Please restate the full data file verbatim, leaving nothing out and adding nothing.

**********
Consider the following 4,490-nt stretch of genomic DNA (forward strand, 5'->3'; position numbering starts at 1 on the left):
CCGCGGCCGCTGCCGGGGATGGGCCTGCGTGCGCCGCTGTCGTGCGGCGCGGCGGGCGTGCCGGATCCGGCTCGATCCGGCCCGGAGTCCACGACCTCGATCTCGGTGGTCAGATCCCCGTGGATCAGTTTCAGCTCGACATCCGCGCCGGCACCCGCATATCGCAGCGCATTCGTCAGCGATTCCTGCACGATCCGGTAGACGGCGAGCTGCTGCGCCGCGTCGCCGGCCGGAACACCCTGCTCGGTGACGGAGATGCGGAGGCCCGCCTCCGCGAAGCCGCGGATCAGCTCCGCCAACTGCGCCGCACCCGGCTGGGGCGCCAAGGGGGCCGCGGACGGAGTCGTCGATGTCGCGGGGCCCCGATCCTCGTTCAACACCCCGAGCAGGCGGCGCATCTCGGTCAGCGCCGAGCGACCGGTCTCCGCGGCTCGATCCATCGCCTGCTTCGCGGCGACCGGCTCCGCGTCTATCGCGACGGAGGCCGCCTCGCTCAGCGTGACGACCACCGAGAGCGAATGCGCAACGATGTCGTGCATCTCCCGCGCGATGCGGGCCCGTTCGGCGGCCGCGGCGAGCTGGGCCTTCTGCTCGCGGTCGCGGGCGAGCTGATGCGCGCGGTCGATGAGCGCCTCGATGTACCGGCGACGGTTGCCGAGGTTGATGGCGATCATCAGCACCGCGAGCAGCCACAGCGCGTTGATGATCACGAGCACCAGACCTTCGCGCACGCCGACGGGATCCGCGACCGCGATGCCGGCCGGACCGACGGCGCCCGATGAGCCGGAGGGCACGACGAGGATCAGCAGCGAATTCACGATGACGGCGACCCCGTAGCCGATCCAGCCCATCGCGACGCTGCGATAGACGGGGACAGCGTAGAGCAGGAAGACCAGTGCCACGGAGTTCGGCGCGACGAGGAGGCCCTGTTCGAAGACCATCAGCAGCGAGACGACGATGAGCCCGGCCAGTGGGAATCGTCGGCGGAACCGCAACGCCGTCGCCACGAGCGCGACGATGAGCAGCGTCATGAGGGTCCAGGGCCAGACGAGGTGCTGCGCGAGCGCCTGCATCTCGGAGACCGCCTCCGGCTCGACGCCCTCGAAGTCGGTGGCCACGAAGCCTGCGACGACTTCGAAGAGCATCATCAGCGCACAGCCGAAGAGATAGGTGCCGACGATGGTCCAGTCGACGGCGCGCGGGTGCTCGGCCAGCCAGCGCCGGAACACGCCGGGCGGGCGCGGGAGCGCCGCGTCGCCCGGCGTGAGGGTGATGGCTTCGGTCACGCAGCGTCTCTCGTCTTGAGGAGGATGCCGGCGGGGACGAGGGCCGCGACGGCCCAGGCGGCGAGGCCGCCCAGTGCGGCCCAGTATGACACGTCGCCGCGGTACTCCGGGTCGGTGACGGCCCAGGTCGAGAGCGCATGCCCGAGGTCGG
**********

Consider the following 4,490-nt stretch of genomic DNA (forward strand, 5'->3'; position numbering starts at 1 on the left):
CCGCGGCCGCTGCCGGGGATGGGCCTGCGTGCGCCGCTGTCGTGCGGCGCGGCGGGCGTGCCGGATCCGGCTCGATCCGGCCCGGAGTCCACGACCTCGATCTCGGTGGTCAGATCCCCGTGGATCAGTTTCAGCTCGACATCCGCGCCGGCACCCGCATATCGCAGCGCATTCGTCAGCGATTCCTGCACGATCCGGTAGACGGCGAGCTGCTGCGCCGCGTCGCCGGCCGGAACACCCTGCTCGGTGACGGAGATGCGGAGGCCCGCCTCCGCGAAGCCGCGGATCAGCTCCGCCAACTGCGCCGCACCCGGCTGGGGCGCCAAGGGGGCCGCGGACGGAGTCGTCGATGTCGCGGGGCCCCGATCCTCGTTCAACACCCCGAGCAGGCGGCGCATCTCGGTCAGCGCCGAGCGACCGGTCTCCGCGGCTCGATCCATCGCCTGCTTCGCGGCGACCGGCTCCGCGTCTATCGCGACGGAGGCCGCCTCGCTCAGCGTGACGACCACCGAGAGCGAATGCGCAACGATGTCGTGCATCTCCCGCGCGATGCGGGCCCGTTCGGCGGCCGCGGCGAGCTGGGCCTTCTGCTCGCGGTCGCGGGCGAGCTGATGCGCGCGGTCGATGAGCGCCTCGATGTACCGGCGACGGTTGCCGAGGTTGATGGCGATCATCAGCACCGCGAGCAGCCACAGCGCGTTGATGATCACGAGCACCAGACCTTCGCGCACGCCGACGGGATCCGCGACCGCGATGCCGGCCGGACCGACGGCGCCCGATGAGCCGGAGGGCACGACGAGGATCAGCAGCGAATTCACGATGACGGCGACCCCGTAGCCGATCCAGCCCATCGCGACGCTGCGATAGACGGGGACAGCGTAGAGCAGGAAGACCAGTGCCACGGAGTTCGGCGCGACGAGGAGGCCCTGTTCGAAGACCATCAGCAGCGAGACGACGATGAGCCCGGCCAGTGGGAATCGTCGGCGGAACCGCAACGCCGTCGCCACGAGCGCGACGATGAGCAGCGTCATGAGGGTCCAGGGCCAGACGAGGTGCTGCGCGAGCGCCTGCATCTCGGAGACCGCCTCCGGCTCGACGCCCTCGAAGTCGGTGGCCACGAAGCCTGCGACGACTTCGAAGAGCATCATCAGCGCACAGCCGAAGAGATAGGTGCCGACGATGGTCCAGTCGACGGCGCGCGGGTGCTCGGCCAGCCAGCGCCGGAACACGCCGGGCGGGCGCGGGAGCGCCGCGTCGCCCGGCGTGAGGGTGATGGCTTCGGTCACGCAGCGTCTCTCGTCTTGAGGAGGATGCCGGCGGGGACGAGGGCCGCGACGGCCCAGGCGGCGAGGCCGCCCAGTGCGGCCCAGTATGACACGTCGCCGCGGTACTCCGGGTCGGTGACGGCCCAGGTCGAGAGCGCATGCCCGAGGTCGG